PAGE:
The day is Thursday, the last day in a sitting week in the Parliament of Australia in Canberra and that usually means fireworks as parliamentary politics winds down for the week. Yesterday it was the unexpected topic of customs and their role in gun control which stole the show in Question Time in the House of Representatives. Today the proverbial battle lines should be much clearer with the Fair Work Australia investigation into the Victorian branch which has just concluded the sure focus of Coalition questions to the Gillard Government.
The Fair Work Australia Investigation into Victoria Number 1 branch has reached a conclusion and was reported yesterday and will see 3 former officials from the union seeking possibly pecuniary penalties as a result of their alleged actions in the Federal Court of Australia. The officials will not be subjected to criminal prosecution.
At the same time the Commonwealth Ombudsman has commenced an investigation into the actions of the General Manager of Fair Work Australia, Bernadette O’Neill over the 3 years of the investigation into the Health Services Union. The complaint seeks an imminent end to the investigations into the Member for Dobell, Craig Thomson, in addition to answers over the snail-like pace of the overall investigation into the union
The Coalition, likely led in the questioning by Tony Abbott and key front-bencher’s like Christopher Pyne, Joe Hockey and Julie Bishop will continue to pursue the government over the issue focusing on the length of the investigation and seeking help to draw the remaining examinations to a close in the very near future.
The Opposition may follow up with a few questions following on from yesterday where it launched an attack on the Government over the importation of firearms and government cuts to customs.
The ALP Government will certainly continue to highlight the spending that is associated with its mining tax, the MRRT in particular, but also the carbon tax. The government is also likely to draw attention to the Coalition and the Greens blocking the big business tax cuts, albeit for different reasons with the Greens blocking it because big business in their mind shouldn’t receive cuts and the Coalition, because the cuts are associated with the mining tax which they say they will rescind.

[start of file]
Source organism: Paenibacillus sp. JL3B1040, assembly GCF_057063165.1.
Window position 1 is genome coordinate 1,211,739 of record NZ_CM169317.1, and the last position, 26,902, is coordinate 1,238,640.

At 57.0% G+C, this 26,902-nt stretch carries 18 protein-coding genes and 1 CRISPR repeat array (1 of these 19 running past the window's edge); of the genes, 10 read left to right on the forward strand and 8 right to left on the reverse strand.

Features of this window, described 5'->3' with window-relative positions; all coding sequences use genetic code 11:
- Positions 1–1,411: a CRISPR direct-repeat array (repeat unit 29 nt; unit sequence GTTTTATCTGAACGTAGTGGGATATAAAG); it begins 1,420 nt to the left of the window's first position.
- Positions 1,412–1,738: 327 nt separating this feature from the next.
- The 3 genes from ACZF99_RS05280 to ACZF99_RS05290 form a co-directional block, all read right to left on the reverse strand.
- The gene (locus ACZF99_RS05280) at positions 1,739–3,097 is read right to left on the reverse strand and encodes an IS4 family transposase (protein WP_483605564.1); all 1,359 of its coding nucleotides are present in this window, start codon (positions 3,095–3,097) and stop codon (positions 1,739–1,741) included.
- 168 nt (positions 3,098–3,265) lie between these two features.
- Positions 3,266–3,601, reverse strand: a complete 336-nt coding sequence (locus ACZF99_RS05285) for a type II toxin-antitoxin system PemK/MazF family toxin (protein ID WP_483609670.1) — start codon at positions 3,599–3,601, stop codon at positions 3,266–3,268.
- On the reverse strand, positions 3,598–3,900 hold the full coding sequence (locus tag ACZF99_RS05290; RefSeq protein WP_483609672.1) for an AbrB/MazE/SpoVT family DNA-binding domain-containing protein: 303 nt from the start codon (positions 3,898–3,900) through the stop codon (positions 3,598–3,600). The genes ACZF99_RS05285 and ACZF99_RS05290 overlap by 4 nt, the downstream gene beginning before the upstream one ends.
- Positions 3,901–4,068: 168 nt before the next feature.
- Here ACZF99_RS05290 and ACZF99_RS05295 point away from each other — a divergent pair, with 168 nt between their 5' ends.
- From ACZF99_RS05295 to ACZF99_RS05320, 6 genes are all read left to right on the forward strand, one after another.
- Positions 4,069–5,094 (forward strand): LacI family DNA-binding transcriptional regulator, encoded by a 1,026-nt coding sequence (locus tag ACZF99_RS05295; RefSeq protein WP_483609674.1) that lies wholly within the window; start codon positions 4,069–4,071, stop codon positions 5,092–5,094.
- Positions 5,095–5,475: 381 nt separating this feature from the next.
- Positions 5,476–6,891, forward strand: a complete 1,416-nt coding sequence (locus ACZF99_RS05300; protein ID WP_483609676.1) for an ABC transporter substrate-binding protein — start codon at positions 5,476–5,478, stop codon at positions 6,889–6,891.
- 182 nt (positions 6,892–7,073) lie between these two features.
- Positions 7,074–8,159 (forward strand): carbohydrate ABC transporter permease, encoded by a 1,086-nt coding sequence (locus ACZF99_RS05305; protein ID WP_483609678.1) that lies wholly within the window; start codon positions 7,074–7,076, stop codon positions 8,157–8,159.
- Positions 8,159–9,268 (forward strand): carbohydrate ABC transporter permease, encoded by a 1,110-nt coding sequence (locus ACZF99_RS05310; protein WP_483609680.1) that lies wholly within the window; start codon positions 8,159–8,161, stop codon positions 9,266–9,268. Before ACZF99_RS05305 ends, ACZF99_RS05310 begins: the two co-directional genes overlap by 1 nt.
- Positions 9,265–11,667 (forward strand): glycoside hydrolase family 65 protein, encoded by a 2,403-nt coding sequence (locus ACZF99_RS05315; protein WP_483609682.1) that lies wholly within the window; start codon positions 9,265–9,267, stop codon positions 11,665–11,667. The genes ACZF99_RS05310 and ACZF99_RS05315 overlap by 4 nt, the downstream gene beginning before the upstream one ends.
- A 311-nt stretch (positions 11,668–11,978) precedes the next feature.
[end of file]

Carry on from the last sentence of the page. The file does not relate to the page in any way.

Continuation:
There is a high likelihood that the tensions which have been exhibited all week, including yesterday when more than a handful of Coalition MPs were booted for an hour under Standing Order 94a will continue today. This would likely see a comparative number of MPs booted, again heavily expected to be from the Coalition side.
A motion to suspend Standing Orders is also a high possibility, likely in relation to the Fair Work Australia investigation into the HSU and Craig Thomson, a focus of Opposition questions for some time now.
All will be revealed and debated with nothing held back from 2pm AEDT
In an ideal world, with ideal adherence to governance and independence standards, Allan Asher should have resigned from his role immediately. The Ombudsman, at the moment the situation came to light, to save face for the Office of the Ombudsman in the eyes of the wider Australian community, should have resigned last week, before appearing at committees and making other statements of apology as has happened since.
Furthermore, as the Ombudsman is independent, the argument that the Government were shirking accountability on the issue of asylum seekers, while a grave allegation, could have been circumvented in part by a press release or series thereof, being put to the media.
However, the Ombudsman was not the only party involved, nor the only party or individual to take blame for the situation. The Australian Greens Senator Sarah Hanson-Young, the Senator who met with and accepted and then used the list of questions provided must also share blame for her part in the situation.
Senator Sarah Hanson-Young should not have accepted, in any case, the list of questions provided by the Ombudsman. This whole event smacks of Australian Greens hypocrisy given their stance over the Godwin Grech affair, which resulted in the Greens putting up a list of standards to meet and which have been flouted in this case.
Ideally, an MP or Senator involved in such a situation under Westminster accountability standards should at least stand aside from their portfolios responsibilities, shadow or not and at best, resign from parliament. However, with precedents set against such an occasion, in this day and age that level of accountability is unlikely to be reached and at times could be unworkable.
The Australian Greens, in the wake of this imbroglio, will put forward an idea of an oversight function for the Office of the Commonwealth Ombudsman. In any case, coming from a party not involved in the recent events, this would be a welcome development. However, in this case it smacks of a diversion from the involvement of Senator Sarah Hanson-Young in what has led to this quite sensible announcement.
In the end today, we have reached basically the right outcome, with the Ombudsman eventually, under considerable pressure, being somewhat nudged into resignation from his post. Furthermore, we have learnt that as far as accountability goes, no party is fully immune from errors of judgement and when confronted by the facts, will attempt to put forward a solution to distract from their original involvement in not so smart encounters.